4 Things I Wish I Knew as a Young Software Developer

Dan Pickett

By Dan Pickett

 

Thanks to movies and television shows, most people have a preconceived notion about what being a software developer entails—and it’s not always accurate. 

When I started learning to code, I had no idea what skills I would need for my career. Had I understood what coding was really about back then, I could have avoided several mistakes.

It’s impossible to know everything about software development when you’re beginning your career. Still, there are some lessons novices can learn to set themselves up for success in their first software developer jobs.

 

It’s impossible to know everything about software development when you’re beginning your career. Still, there are some lessons novices can learn to set themselves up for success in their first software developer jobs.

 

4 Things to Remember When Learning to Code

Coding is about so much more than simply inputting information into a computer. Here are four nuggets of wisdom I wish I had when I began my career in programming:

1. Theory and practice are of equal value

As a student, much of my education focused on computer science theory. While in school, I was fortunate to also have a software engineering job that allowed me to practice what I learned

In class, it was frustrating to learn theory that I felt I’d never use in a practical setting, like sorting a directed graph or inserting a node into a link list. But as an educator and professional software developer, I understand that theory is crucial to teaching young coders how to think logically about computer programming.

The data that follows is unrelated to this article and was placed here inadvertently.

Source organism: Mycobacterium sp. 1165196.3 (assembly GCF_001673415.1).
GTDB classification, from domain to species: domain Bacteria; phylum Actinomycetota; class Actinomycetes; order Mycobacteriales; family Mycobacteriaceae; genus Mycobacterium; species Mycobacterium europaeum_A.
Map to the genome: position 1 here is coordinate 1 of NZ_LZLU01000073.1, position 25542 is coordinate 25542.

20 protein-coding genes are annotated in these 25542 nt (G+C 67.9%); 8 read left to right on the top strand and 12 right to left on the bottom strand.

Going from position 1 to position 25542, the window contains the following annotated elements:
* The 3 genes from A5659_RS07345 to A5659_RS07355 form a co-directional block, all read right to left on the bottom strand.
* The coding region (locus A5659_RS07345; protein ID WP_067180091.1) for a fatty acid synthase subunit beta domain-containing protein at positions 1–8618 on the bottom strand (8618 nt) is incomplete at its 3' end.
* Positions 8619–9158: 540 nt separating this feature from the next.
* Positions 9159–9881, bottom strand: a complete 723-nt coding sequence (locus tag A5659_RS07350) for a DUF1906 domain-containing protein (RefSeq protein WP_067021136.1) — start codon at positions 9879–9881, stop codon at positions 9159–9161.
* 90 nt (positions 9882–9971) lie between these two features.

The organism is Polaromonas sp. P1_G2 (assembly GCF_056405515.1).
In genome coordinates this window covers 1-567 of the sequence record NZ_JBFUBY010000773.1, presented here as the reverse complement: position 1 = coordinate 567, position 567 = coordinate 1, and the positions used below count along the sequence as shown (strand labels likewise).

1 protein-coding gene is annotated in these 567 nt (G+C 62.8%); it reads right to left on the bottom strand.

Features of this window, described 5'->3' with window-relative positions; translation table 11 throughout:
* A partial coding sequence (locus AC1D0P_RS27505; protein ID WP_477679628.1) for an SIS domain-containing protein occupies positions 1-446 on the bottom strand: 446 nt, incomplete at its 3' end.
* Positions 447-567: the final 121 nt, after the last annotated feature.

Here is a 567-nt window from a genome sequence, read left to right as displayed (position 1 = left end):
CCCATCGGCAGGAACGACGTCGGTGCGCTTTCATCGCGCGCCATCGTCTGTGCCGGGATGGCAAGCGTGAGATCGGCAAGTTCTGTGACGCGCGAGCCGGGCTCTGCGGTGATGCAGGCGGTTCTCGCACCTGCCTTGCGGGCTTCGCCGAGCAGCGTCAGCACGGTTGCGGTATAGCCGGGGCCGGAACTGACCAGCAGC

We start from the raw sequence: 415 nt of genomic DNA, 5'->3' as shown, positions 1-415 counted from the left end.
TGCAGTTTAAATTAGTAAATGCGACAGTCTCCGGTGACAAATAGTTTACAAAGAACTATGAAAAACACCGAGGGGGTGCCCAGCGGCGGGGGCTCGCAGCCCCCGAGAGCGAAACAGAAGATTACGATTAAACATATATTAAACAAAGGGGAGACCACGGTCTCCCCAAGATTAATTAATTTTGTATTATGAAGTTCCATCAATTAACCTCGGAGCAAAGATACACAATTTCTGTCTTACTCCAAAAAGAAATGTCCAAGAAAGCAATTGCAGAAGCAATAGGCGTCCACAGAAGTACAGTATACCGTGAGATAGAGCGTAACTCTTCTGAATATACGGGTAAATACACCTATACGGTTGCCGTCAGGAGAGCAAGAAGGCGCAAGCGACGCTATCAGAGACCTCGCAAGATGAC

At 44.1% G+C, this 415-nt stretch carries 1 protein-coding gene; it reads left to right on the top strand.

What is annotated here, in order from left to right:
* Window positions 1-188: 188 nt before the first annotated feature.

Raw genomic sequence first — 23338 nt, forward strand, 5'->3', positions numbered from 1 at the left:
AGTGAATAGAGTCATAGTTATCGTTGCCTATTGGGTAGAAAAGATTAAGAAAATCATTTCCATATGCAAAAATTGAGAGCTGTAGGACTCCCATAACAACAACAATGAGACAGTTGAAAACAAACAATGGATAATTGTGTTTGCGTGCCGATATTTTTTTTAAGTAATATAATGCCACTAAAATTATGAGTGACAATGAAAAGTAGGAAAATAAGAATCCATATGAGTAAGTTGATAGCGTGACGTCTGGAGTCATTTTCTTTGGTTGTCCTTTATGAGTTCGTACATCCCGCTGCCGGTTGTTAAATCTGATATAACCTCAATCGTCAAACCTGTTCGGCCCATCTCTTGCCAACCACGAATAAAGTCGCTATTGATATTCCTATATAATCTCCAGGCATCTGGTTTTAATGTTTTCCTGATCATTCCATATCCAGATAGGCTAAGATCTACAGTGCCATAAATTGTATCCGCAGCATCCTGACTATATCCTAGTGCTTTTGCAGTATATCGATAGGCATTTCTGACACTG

Getting the chance to practice coding actual applications might feel more important than learning abstract lessons on theory, but coding students need both to succeed in their careers.

2. Soft skills are essential

To be a successful software developer, you need to know how to program and solve problems with code. But you can’t succeed without soft skills to complement your programming abilities. 

Effective programmers have excellent time management, communication, and project management skills. They should also understand each aspect of their codebases and be able to carry out tests accordingly. 

Without these soft skills, a programmer will struggle to solve problems effectively.

3. It’s not like the movies

Before I learned to code, I pictured professional software engineers furiously typing line after line of code late into the night. 

Now, I recognize that working as a software engineer involves more deep thinking than frantic typing. Coding is ultimately about solving problems, which requires concentration and strategic thought.

4. There aren’t any shortcuts

It’s possible to code around problems, but they’ll only worsen with time. We refer to taking shortcuts as going into “technical debt” for this reason. 

The more technical debt a programmer accumulates, the more challenges they create for themselves in the future. In the end, taking shortcuts wastes more time. Forgoing automated testing or skipping the writing of user stories may save time upfront but at the expense of efficiency down the road. 

One of the best ways to get ahead of the curve as a novice software developer is to enroll in a coding bootcamp that offers hands-on experience and access to helpful mentors. Check out Launch Academy’s syllabus to learn more!